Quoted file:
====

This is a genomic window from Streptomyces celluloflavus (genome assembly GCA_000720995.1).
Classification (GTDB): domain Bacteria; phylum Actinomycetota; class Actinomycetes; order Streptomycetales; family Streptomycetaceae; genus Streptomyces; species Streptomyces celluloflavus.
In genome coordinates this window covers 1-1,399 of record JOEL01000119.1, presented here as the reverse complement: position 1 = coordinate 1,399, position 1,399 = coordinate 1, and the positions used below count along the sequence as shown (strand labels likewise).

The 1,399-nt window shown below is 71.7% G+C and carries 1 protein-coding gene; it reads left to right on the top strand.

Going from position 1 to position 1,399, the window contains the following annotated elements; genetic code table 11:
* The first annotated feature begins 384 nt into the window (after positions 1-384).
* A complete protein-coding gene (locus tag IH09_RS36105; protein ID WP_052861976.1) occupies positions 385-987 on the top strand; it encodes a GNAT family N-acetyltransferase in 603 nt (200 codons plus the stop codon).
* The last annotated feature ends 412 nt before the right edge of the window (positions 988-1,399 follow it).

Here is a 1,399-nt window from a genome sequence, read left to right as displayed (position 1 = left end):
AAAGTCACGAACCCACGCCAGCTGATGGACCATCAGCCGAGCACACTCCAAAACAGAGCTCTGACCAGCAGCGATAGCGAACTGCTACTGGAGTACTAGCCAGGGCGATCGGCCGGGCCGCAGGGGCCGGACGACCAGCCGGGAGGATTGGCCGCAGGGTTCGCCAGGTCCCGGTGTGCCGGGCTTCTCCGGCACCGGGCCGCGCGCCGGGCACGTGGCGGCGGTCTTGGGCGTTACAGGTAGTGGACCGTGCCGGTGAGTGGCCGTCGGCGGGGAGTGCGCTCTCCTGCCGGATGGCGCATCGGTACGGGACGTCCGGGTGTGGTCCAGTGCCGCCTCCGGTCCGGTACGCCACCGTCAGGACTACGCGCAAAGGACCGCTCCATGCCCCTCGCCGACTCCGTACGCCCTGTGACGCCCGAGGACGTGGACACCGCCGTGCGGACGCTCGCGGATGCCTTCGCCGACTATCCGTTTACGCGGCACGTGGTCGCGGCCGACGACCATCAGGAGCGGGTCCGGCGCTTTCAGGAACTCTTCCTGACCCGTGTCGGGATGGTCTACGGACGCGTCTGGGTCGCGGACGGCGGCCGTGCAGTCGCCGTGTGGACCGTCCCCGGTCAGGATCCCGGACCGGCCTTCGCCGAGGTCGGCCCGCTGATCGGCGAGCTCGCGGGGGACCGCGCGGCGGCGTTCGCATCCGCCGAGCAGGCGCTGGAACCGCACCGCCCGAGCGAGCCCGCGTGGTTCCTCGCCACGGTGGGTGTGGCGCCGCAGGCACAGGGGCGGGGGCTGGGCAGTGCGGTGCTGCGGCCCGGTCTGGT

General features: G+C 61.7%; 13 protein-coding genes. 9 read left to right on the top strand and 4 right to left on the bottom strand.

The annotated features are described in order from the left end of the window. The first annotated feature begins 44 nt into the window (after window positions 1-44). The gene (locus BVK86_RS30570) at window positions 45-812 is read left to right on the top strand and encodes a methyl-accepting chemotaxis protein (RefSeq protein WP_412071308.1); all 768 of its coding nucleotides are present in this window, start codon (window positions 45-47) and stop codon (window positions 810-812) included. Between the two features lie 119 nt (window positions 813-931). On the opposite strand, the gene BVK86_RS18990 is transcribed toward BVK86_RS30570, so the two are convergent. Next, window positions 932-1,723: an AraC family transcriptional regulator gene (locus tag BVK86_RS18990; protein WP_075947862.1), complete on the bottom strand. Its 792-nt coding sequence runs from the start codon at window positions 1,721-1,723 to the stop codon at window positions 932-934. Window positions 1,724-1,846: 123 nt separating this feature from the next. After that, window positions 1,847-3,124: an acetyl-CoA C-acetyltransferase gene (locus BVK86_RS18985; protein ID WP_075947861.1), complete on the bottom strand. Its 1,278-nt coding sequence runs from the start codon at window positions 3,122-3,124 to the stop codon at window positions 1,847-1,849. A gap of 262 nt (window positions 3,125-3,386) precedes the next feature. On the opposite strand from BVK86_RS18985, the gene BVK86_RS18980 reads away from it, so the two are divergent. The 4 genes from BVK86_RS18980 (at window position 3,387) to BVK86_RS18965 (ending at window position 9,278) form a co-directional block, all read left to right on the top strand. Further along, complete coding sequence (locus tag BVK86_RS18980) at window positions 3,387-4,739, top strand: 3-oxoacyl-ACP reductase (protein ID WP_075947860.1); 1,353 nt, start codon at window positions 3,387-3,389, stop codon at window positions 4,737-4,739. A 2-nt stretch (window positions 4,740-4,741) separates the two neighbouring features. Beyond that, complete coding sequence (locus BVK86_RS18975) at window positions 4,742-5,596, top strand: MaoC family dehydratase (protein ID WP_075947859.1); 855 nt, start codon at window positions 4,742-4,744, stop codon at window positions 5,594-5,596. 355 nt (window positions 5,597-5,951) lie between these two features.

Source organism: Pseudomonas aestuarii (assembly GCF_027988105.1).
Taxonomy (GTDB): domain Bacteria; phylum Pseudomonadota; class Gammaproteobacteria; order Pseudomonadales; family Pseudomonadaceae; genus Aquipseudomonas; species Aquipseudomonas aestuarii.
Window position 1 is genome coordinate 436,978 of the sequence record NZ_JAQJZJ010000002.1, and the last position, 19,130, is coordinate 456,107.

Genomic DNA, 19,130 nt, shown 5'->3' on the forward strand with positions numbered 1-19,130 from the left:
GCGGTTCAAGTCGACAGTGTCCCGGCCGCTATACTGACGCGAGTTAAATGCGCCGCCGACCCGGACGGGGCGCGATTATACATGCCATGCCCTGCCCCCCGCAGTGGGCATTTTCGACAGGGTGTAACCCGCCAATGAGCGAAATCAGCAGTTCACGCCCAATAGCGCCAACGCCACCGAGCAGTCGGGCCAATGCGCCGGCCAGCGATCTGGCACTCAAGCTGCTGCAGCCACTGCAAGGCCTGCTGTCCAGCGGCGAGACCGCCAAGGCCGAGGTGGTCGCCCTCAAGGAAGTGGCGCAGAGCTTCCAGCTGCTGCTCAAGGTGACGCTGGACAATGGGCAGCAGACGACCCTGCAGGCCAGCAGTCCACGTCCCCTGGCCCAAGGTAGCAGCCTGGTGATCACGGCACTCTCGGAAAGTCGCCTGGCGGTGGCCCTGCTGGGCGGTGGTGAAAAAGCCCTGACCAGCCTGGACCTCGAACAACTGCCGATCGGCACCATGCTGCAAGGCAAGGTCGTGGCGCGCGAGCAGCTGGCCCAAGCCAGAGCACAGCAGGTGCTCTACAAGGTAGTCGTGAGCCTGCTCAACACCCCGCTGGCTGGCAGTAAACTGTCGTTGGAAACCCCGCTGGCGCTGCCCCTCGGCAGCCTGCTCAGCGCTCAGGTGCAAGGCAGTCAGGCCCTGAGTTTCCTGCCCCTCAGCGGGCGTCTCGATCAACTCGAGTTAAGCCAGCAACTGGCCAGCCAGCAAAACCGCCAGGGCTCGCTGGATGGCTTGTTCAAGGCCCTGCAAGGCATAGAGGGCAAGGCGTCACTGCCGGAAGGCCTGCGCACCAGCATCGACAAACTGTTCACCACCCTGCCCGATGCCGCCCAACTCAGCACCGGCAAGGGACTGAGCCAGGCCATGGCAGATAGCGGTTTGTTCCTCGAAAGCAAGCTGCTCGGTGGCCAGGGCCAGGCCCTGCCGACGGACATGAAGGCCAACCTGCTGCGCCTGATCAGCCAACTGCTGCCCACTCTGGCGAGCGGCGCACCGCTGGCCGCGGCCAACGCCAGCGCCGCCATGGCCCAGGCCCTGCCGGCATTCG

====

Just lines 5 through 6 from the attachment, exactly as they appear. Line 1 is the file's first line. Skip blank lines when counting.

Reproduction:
Going from position 1 to position 1,399, the window contains the following annotated elements; genetic code table 11:
* The first annotated feature begins 384 nt into the window (after positions 1-384).